Richard Flanagan: From Illiterate Grandparents To Booker Prize

On Tuesday night in London, Australian author Richard Flanagan won one of literature’s greatest honours, the Man Booker prize, for a tale inspired by his father’s experiences — prisoner 335
18 Oct 2014 07:20
Richard Flanagan: From Illiterate Grandparents To Booker Prize
Winner of the 2014 Man Booker for fiction, Australian author Richard Flanagan, at the Guildhall in London on Tuesday.

On Tuesday night in London, Australian author Richard Flanagan won one of literature’s greatest honours, the Man Booker prize, for a tale inspired by his father’s experiences — prisoner 335 — in a Japanese PoW camp during World War II. It’s been a whirlwind of interviews since then, especially for an author who lives a pretty solitary life in Tasmania and doesn’t like publicity (he had the clause removed from his publishing contract for ‘The Narrow Road to the Deep North’). But the 53-year-old, whose way with words is all the more remarkable because his grandparents were illiterate, did take out time for his first interview to the Indian media. Excerpts…

In our part of the world, the headline wasn’t ‘Richard Flanagan wins the Booker’. It was: ‘Neel Mukherjee loses out to Aussie author’. Did you think the competition was close?

It was a very strong shortlist this year. Six strong books, and that’s not always the case. Neel’s book was regarded as wonderful. I said in my acceptance speech that I hope that readers remember this not as the year I won the Booker, but the year that there were six extraordinary books on the shortlist.

You revealed yesterday that after finishing ‘The Narrow Road’, you were in dire straits, that you contemplated getting a mining job in Northern Australia, and this prize would change your life. Besides sending book sales soaring, what do you think is the purpose of literary prizes?

I am, of course, greatly honoured to win the Booker which is one of the great literary prizes in the world. More generally, literary prizes are significant not for who the winner is but the discussion they create around books. The discussion around Neel’s book, for instance, reminded people about the strength of Indian writing today, its vitality and its space in global literature. That is important.

Who is your favourite Booker winner of all time?

I have to confess that there are many I haven’t read. Of the many that I have read, I like Peter Carey’s ‘True History of the Kelly Gang’ andJ M Coetzee’s ‘Disgrace’.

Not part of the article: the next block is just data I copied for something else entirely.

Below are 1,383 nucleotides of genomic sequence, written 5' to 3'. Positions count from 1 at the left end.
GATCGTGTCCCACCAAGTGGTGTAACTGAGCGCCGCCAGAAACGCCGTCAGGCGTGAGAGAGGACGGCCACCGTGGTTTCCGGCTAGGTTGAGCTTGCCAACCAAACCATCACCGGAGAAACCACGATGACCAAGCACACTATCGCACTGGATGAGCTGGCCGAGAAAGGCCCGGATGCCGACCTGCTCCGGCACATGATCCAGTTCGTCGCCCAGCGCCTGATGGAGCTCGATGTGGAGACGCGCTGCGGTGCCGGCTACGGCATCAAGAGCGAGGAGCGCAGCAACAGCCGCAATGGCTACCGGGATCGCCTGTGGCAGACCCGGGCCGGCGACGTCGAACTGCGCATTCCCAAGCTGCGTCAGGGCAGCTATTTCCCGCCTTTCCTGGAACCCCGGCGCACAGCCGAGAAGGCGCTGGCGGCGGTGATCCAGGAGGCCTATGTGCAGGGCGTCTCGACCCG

A C Grayling who chaired the judges’ panel said the book had a strong contemporary resonance given conflicts around the world. Do you agree?

That’s true. I think all novels are contemporary. When people went to see Antony-Cleopatra at the Globe in the 16th century they were not going to get a history lesson on the Roman Empire. It was about love, sex and also about dynastic troubles. In the same way, mine is very much about the 21st century.

Australian author Richard Flanagan holds his book ‘The Narrow Road to the Deep North’ in London

How would you describe your book — as a war novel or a love story?

It’s a love story, I conceived of it as a love story. But there are many forms of love and this is a story about the ongoing war between those different kinds of love in the way that exists in a place beyond good and evil.

The novel’s title is based on a book by the Japanese haiku poet Matsuo Basho even as you write about this great evil that the Japanese were responsible for during the war. Was that deliberate?

Basho’s book is one of the high points of Japanese culture and my father’s experience on the death railway was one of the low points. I wanted to use the forms, influences and tropes of Japanese literature — for which I have a great affection — to write my novel because I wanted my novel to be without judgment, to not be seeking to apportion blame.

You took 12 years and five drafts to write this book. How do you write? Do you need to shut yourself away from the world?

In the end I did go away and live on an island for six months to finish it. But I live in the world. A writer can live in a monastery for a time but then he has to live as everybody else does.

You’ve described the book as something “I would have to write if I was ever to write anything else”. Has it been cathartic and have you moved on to your next book?

It was a cathartic experience, and I’m now writing very quickly. I have a half-finished novel. It’s about a ghost writer writing the memoir of a conman (Flanagan, incidentally, has ghostwritten the memoirs of a conman before).

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